DEXTER, Maine — A Corinna businessman’s plan to develop the former Abbot Hill school property may be hampered by a bill proposed by the local state legislator. Gerry Marshall, who purchased the property for $205,000 last year, believes the proposed legislation jeopardizes his ability to develop the property.
Marshall explained his concerns to the town council on Dec. 13 about what the bill, sponsored by Rep. Ray Wallace, R-Dexter, would do to his project. Marshall said Wallace’s bill would nullify the action taken by town officials earlier in 2012 and depress the property’s value.
“This goes completely against what the council voted for earlier in the year. This affects me directly and would drastically alter the value of my property,” Marshall said. “If this passes, I really don’t think the property would have any value at all.”
Council Chairman Peter Haskell indicated he had heard about the proposed bill, but he thought it was unlikely to become a reality. Haskell said Wallace’s action came at the urging of the Dexter Utility District, which may soon have a change of heart.
“When the new year starts it will be a new board. I suspect some change will be made at that time. The bill still has to go through committee, so it will be awhile before anything happens,” Haskell said.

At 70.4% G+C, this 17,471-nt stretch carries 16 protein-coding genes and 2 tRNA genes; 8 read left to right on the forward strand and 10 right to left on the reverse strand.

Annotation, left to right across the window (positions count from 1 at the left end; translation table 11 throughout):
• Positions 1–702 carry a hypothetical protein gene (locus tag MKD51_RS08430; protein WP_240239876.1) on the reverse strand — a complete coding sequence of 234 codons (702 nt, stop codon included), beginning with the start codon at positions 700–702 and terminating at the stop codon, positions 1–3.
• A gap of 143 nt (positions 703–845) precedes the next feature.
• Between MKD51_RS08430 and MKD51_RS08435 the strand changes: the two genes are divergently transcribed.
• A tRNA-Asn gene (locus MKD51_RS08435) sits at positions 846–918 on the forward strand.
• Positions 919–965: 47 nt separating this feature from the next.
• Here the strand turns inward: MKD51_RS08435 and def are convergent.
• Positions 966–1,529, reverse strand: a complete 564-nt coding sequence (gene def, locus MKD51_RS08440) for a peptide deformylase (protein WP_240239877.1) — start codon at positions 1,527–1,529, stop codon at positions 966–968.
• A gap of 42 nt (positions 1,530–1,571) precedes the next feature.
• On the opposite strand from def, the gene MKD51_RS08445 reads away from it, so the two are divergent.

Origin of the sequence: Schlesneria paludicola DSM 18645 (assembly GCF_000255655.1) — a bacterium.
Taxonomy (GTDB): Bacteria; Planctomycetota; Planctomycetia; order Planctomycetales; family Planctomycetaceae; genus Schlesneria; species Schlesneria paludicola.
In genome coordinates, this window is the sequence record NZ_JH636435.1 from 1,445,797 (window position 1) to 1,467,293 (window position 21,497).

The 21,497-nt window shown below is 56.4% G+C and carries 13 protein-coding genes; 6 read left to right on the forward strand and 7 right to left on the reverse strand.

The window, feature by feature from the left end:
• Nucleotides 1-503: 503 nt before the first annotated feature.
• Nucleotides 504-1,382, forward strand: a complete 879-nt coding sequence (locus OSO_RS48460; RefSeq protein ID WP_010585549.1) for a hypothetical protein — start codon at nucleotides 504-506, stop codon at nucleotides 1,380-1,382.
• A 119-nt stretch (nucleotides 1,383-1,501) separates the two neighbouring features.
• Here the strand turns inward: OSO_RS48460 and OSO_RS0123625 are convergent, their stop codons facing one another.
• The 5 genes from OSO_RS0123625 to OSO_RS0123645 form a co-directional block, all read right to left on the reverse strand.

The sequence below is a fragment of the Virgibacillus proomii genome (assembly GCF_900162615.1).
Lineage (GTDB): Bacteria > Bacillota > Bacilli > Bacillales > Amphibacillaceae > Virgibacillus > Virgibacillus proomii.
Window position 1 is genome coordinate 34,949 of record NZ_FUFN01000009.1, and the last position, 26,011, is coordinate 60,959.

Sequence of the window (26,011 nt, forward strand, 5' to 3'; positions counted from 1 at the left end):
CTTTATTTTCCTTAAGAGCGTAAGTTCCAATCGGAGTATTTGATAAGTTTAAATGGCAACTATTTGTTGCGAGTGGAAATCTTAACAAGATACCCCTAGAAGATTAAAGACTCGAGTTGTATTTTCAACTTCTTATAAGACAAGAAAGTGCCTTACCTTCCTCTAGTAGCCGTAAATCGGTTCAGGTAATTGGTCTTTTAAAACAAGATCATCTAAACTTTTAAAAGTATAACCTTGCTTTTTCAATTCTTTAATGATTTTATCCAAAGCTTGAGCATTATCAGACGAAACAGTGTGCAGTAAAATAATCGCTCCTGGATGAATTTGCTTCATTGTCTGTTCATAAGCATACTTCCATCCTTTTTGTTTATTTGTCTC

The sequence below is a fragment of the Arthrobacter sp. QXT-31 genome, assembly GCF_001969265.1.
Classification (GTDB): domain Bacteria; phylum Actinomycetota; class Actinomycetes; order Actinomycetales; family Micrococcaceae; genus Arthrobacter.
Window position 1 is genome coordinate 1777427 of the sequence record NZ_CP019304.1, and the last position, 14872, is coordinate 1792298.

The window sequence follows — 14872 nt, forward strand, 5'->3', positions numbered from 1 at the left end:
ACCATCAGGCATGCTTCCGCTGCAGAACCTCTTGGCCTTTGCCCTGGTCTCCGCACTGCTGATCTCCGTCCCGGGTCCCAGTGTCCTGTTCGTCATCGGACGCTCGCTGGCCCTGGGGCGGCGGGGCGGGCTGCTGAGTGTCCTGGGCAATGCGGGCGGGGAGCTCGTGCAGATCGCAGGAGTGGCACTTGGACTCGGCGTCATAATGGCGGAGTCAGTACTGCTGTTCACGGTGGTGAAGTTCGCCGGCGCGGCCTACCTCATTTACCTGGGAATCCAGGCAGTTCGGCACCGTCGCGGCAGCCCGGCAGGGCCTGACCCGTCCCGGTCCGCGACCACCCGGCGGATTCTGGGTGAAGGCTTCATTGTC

Wallace sponsored the bill over concerns that Marshall’s development would pose environmental hazards to the town’s drinking water intake system located near his property. The bill would restrict development on the Abbot Hill property, a move the utility district believes would protect the town’s drinking water.
“The DUD has three choices: move the water intake system at a $900,000 cost, propose state legislation to restrict shoreland development or risk contamination resulting in the Public Utilities Commission shutting the utility district down.”
The property was previously in a resource protected zone when it was owned by SAD 46. The town council unanimously approved changes earlier this year in the Abbot Hill property’s land use and shoreland zoning ordinances. Both changes were recommended by the planning board.
Marshall’s plans include building four cabins, a lodge and a toboggan run on the west side of the lot near the lake. On the east side near Grove Street, he plans to build apartments. On top of the hill, he wants a campground with a swimming pool. Marshall would also like to turn the former school gym into a convention center and also transform the former primary school section into an assisted-living center.
Besides changing the zone from residential to commercial, the new ordinance allows a campground with 3,000-square-foot sites, adds a commercial convention center definition and allows for the planning board to review the campground and convention center proposals.